- The good folks at podcast Nakkomsu are currently facing complaints from the NIS, Park Geun-hye’s brother and the Saenuri Party. Jesus. See this for some background.

- Last, but not least, Russian-born entertainer Larisa kept her pre-election promise. In a theater in Daehangno, she did the horse dance nude. And the Dong-A Ilbo, bless their hearts, were there to photograph it.

About the author: Just the administrator of this humble blog.

  • madar

    I need to vist Daehangno more often!

  • gbnhj

    In a theater in Daehangno…

    Looks like that ‘theater’ comes equipped with a stripper pole and couches.

  • http://www.rjkoehler.com Robert Koehler

    Well, I should have added her dance came at the end of her show, which is an adult-oriented theater performance. See here:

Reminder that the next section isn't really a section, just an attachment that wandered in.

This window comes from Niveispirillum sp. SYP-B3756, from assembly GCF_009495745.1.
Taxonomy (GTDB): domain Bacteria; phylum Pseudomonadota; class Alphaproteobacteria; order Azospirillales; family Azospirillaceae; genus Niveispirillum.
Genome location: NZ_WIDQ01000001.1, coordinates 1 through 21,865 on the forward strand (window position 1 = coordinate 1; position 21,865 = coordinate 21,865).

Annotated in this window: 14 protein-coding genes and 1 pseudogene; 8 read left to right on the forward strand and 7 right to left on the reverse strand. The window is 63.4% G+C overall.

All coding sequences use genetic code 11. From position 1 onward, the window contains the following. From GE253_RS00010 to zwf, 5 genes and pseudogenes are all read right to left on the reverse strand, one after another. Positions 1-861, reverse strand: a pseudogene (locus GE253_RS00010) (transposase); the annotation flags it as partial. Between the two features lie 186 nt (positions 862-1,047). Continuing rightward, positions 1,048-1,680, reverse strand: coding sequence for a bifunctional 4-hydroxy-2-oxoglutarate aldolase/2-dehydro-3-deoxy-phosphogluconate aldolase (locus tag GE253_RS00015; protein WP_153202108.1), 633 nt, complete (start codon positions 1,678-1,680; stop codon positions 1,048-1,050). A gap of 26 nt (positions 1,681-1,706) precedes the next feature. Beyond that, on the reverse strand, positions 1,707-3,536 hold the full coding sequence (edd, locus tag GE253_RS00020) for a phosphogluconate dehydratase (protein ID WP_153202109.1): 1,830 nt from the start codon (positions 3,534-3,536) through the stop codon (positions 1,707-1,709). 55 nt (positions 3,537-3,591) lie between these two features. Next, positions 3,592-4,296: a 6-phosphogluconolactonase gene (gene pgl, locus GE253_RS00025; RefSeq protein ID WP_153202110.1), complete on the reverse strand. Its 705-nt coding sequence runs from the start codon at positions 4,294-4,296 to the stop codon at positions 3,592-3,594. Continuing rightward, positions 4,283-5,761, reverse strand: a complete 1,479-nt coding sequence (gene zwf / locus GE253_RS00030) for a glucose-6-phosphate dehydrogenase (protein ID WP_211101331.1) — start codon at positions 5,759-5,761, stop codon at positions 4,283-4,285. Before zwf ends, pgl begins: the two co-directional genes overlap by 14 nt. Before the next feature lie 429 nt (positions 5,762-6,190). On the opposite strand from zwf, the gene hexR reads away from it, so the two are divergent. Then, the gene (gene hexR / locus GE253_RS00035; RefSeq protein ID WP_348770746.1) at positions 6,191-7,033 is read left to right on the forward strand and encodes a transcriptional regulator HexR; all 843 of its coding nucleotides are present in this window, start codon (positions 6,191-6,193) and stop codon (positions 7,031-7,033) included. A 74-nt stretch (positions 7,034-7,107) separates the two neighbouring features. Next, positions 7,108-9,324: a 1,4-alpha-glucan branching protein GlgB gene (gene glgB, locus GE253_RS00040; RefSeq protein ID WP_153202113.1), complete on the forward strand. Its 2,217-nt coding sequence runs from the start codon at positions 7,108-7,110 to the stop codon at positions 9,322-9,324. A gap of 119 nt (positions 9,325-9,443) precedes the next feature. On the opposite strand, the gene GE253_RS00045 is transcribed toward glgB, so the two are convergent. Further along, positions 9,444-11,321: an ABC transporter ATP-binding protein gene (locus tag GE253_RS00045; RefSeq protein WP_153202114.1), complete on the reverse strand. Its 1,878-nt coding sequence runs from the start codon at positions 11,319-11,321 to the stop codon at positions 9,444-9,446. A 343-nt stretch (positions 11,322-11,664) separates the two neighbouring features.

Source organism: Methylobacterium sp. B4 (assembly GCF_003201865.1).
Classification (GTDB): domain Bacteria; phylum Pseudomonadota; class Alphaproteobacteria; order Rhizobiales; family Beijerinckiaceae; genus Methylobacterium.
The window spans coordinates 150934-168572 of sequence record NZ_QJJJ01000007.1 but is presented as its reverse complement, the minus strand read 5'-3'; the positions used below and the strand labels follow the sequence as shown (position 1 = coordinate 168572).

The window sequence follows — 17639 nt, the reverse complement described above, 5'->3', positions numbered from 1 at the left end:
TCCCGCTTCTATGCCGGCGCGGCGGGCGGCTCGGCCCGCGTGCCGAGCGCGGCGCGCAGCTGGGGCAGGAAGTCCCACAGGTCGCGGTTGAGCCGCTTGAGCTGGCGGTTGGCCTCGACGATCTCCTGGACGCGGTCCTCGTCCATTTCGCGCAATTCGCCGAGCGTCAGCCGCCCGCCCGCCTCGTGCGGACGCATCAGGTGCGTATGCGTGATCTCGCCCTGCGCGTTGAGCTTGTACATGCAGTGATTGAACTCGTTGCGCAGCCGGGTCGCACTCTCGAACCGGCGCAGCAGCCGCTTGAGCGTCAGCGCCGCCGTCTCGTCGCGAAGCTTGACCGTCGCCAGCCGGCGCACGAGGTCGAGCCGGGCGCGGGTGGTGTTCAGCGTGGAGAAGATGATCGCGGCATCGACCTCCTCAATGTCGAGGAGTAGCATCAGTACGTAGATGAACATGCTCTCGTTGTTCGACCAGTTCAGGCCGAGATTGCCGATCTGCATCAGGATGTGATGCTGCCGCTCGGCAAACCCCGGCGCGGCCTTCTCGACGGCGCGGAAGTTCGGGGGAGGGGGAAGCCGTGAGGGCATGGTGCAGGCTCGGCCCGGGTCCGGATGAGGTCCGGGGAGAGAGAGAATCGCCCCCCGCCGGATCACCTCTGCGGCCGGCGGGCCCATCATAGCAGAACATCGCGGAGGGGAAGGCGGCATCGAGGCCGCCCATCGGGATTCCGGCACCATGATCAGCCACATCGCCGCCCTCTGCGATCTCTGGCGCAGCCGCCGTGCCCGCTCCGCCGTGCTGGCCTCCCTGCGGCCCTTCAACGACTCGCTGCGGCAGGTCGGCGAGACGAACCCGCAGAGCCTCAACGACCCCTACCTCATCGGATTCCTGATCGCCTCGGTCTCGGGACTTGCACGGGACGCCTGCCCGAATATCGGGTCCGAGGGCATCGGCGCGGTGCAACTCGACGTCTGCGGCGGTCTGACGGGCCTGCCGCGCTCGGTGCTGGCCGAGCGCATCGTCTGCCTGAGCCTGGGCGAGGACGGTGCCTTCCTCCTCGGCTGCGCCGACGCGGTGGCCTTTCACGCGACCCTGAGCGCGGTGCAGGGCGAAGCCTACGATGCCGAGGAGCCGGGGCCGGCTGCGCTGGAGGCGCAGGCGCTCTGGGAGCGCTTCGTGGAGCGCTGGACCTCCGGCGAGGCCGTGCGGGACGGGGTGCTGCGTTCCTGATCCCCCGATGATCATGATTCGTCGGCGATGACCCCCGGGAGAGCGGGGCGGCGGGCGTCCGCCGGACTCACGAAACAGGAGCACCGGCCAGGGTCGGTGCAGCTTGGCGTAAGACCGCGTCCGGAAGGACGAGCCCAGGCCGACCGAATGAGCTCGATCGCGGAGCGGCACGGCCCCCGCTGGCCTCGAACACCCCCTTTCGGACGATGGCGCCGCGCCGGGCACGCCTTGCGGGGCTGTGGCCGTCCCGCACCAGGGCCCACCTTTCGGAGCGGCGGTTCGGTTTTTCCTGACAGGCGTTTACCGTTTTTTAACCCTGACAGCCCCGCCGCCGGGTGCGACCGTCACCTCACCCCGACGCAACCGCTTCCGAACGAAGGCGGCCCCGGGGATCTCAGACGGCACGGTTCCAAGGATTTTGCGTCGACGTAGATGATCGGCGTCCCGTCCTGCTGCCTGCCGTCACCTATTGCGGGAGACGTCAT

http://blog.dramafever.com/2012/12/model-la-risas-naked-horse-riding-dance/

  • Stephane MOT

    Good to see you’re still alive! (well according to the Mayans this could also be pre-mortem for all of us)I was astonished to see MOON agree on three-party debates, and when I saw LEE Jung-hee in the first one, I thought she was working as a Saenuri submarine. For MOON, the end of the primaries was last Sunday, when she bowed out. Too late to reach for undecided voters. He clearly won the last debate, but the audience was half that of the previous ones.Regarding Seoul Education chief elections, I don’t see how the left could have won following the Kwak scandal and the free lunch fiasco.Merry Mayamess and happy new world!

  • Koreandumbdumb

    More women power and more anti-Communist sentiment.   No more pro-North, pro-Commie bull.  Koreans are learning to be capitalists and be proud of it.   That is good.

  • RElgin